Power of Procrastination
Most everyone has dealt with procrastination in some form. While we know that doing work earlier rather later will benefit us, both in terms of stress and more often than not in the quality of work, very rarely can we commit to not procrastinating at all.
But why is that? Wouldn’t it make more sense if people did work ahead of time, instead of irrationally giving themselves more stress? Even more importantly, what are ways to minimize this occurrence?
Ariely conducted an experiment with three of his consumer behavior classes one semester. He was assigning each class three papers to be completed over the 12-week semester. The only catch? Each class had their deadlines changed.
His first class was told when the papers were due (at the 4th, 8th, and 12th week’s end), the second had to commit to any date they wished (so if one student said they would finish the first paper by the 5th week, they needed their paper completed by then), and the third class had to turn their papers in on the last day of the 12th week.
Typically Ariely found that the class who could pick their own due dates spread their papers out amongst the semester, potentially realizing their problems with procrastination, forcing themselves to get the assignments completed earlier.
What was particularly interesting was Ariely’s results. Using the same grading scale and requirements across all three of the classes, it was clear to see which class scored the best overall: the one with strict (4th week, 8th week, 12th week) due dates. They were followed by the student-selected due dates, with the end of term class performing the weakest.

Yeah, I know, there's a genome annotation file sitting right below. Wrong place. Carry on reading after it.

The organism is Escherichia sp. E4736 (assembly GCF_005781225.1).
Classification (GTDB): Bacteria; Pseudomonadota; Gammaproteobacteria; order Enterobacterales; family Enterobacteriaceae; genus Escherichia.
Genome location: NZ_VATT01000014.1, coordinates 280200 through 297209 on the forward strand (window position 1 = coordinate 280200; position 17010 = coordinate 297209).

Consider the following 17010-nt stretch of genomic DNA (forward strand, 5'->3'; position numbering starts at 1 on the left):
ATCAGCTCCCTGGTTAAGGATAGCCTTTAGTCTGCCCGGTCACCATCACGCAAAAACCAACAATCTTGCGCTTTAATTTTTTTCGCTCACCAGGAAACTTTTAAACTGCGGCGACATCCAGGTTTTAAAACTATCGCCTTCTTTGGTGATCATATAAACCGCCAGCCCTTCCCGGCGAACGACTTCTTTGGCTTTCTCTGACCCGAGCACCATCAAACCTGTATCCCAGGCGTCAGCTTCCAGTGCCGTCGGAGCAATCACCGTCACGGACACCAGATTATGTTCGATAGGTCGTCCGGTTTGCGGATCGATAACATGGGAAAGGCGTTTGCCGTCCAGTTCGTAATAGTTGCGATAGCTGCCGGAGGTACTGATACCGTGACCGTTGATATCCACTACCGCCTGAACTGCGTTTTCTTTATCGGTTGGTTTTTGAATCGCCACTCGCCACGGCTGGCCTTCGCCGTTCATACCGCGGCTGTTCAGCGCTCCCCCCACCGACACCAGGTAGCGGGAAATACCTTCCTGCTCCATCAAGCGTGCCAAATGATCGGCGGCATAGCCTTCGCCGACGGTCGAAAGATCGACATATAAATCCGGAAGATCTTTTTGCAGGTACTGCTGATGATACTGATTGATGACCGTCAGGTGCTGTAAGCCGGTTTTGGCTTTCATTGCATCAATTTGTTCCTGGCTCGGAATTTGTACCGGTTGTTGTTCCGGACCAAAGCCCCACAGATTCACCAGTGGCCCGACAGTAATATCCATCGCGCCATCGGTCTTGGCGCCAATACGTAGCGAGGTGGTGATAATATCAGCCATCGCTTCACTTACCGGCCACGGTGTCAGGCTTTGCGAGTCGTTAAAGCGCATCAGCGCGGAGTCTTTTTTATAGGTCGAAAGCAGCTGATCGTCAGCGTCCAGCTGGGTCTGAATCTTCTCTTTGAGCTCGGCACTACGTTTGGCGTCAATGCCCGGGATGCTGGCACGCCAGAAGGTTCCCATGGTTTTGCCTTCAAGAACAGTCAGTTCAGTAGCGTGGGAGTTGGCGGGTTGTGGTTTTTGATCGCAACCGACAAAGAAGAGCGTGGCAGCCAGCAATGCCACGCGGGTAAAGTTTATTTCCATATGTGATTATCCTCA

Ariely’s results break down into three important findings. The first, although probably obvious, is that students procrastinate. The second, as Ariely states, “that tightly restricting their freedom…is the best cure for procrastination.” And finally, that offering students a tool to pre-commit to deadlines improves their grades.
Therefore pre-commitment has been proven to help against procrastination and encourages success. By pre-committing to something, you are significantly improving the chances of the task being done well. Another example of where precommitment is frequently seen is in voting. By having people sign or post about their commitment to vote, even days or weeks before the election, they are nudged in the direction of actually completing the action and getting out to vote.
Ownership and Value
It’s pretty clear that as people, we enjoy stuff. And the stuff we have, we value highly. But if I were to put a price on something I own, I would rationally be able to figure out how much the average person would pay for it, right? I wouldn’t be biased at all when pricing it?